"I WONDER IF PATRICK would like to go to Disney World when he gets home?" Deborah was looking through a travel book at the various resorts close to the Disney theme parks in Orlando. "I think it'd be a lot of fun to take a family trip."
"He said he wanted to go to any resort we could find," Dave said. He was pushing back in his recliner to watch the O'Reilly Factor when the phone rang.
"Looks like Patrick," he said when he saw the caller ID.
Dave heard his son's cheery voice. "Hey Dad, I'm countin' the days! We're on the backside, now. Word is we'll be headed for Kuwait by mid-March and home by April."
"Well it's only the 10th of February. Just stay focused until you're out of there. Don't lose your edge. It ain't over until you hit the USA."
"I know, Dad. Don't worry."
"We're going to Disney World when you get home," Deborah said, holding the extension.
"Sounds like a winner to me. I'm ready to be anywhere but here for a while."
"Just hang in there, bud," Dave repeated. "Just keep your head on straight. And don't forget how much we love you."
"Me, too, Dad. I gotta go. Tell everybody I love and miss 'em. I'll call you later."
Dave placed the phone back in its cradle, as Deborah wrote Pat called on the calendar, never thinking it would be the last time they'd ever speak to their son.
Two days later, after watching television until two o'clock in the morning, Deborah fell asleep on the sofa. By six a.m. she was awake, thinking she must have dreamt that someone was pounding on the door. Looking toward the window next to the fireplace she saw it was still dark. She was turning on her side to return to sleep when she heard the pounding again. This time she heard a male voice calling for Sergeant Major Tainsh.
She felt muddled, but finally realized she wasn't dreaming. For a split moment the thought crossed her mind that it was one of Dave's former Marines pulling an early morning prank. After eighteen years, some of them had contacted him a few weeks earlier. In the old days in California, there were times when one or two of them would knock on the door looking for a place to sleep to keep from driving on the base after drinking a few beers. Hearing the bold knock again, Deborah threw off her blanket.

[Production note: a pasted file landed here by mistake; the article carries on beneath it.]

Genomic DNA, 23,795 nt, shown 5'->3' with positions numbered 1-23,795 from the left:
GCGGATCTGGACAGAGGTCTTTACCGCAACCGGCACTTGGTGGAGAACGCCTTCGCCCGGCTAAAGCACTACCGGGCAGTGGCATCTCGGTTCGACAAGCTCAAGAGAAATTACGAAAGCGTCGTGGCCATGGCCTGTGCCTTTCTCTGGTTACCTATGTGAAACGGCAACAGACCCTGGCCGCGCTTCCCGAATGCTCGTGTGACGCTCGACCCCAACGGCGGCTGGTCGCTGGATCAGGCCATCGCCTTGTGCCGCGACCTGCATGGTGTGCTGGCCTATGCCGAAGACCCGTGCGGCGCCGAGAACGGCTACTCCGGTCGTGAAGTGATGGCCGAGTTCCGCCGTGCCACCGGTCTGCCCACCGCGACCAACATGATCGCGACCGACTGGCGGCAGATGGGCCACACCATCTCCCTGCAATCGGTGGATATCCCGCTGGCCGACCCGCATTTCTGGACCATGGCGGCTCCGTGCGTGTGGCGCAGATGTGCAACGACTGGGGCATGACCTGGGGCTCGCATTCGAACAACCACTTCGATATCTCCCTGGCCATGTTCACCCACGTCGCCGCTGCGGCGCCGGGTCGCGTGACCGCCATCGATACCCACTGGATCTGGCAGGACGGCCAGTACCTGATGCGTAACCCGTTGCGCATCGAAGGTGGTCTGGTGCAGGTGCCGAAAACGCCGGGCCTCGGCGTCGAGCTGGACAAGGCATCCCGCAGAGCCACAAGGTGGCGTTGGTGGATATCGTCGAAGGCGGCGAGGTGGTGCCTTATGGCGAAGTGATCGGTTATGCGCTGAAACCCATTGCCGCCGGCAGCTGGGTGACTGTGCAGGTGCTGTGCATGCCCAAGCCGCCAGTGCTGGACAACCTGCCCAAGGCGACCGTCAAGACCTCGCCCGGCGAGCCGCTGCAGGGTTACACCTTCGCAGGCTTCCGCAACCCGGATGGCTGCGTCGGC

"Do you hear somebody banging on the door?" she called down the hall to her husband.
Having shifted abruptly into a sitting position, she felt nauseated. Her face turned cool, as though all the blood were rushing to her toes. Suddenly, with a pang of fright, her insides became a mass of jitters. She didn't want to move. When the knock sounded again, she shouted, "Just a minute" toward the door, and waited for Dave to come down the hall.
Dave had also thought he was dreaming until he heard his wife's voice. Alarmed, and trying to wake from a deep sleep, he pulled on his robe while yelling back to Deborah that he was on the way.
They reached the foyer entrance at the same time. Dave carried the pistol that stayed under the bed.
"What the hell?" he said as they approached the front door.
They lived in a nice section of the county, outside of town where nothing out of the ordinary ever happened. But there was always the first time, and Dave Tainsh wasn't one to take unusual occurrences lightly. Deborah flipped the switches that turned on the foyer and front yard lights. Looking out the long narrow window beside the door, all that Dave could say was, "Oh, hell," and began shaking as Deborah repeated, "No, God, no," over and over again.
There was only one reason for two men in Army dress greens to be standing at the door in the still dark morning. They were bringing a horrid message not worthy of sunlight. But this couldn't be possible. Just yesterday Dave had called Allstate to reinstate Patrick's car insurance. He had mailed a check to Fort Polk to the captain's wife to help buy soap and shaving cream to put in the barracks for the guys when they arrived home next month. But at that moment, Deborah knew death had truly appeared at their door like a thief in the night. It was 6:00 a.m., February 12th, 2004.
During the notification officer's announcement, "Sir, I'm sorry to inform you
," Deborah's mind replayed a flood of memories. She and Dave had just discussed the trip to Fort Polk to meet the unit when they arrived in another fifty days or so. They had planned the trip to Disney World. The Christmas tree was still in front of the dining room windows with Patrick's gifts beneath it. Now, was someone actually telling them the sun would no longer rise? That overnight, the earth had stopped spinning on its axis? That gravity no longer existed? Deborah fell to her knees on the floor, her hands cupped to her face, catching the flood of tears. Dave stood in silence, his arms crossed in front of his chest as though the posture would repel the horrible truth.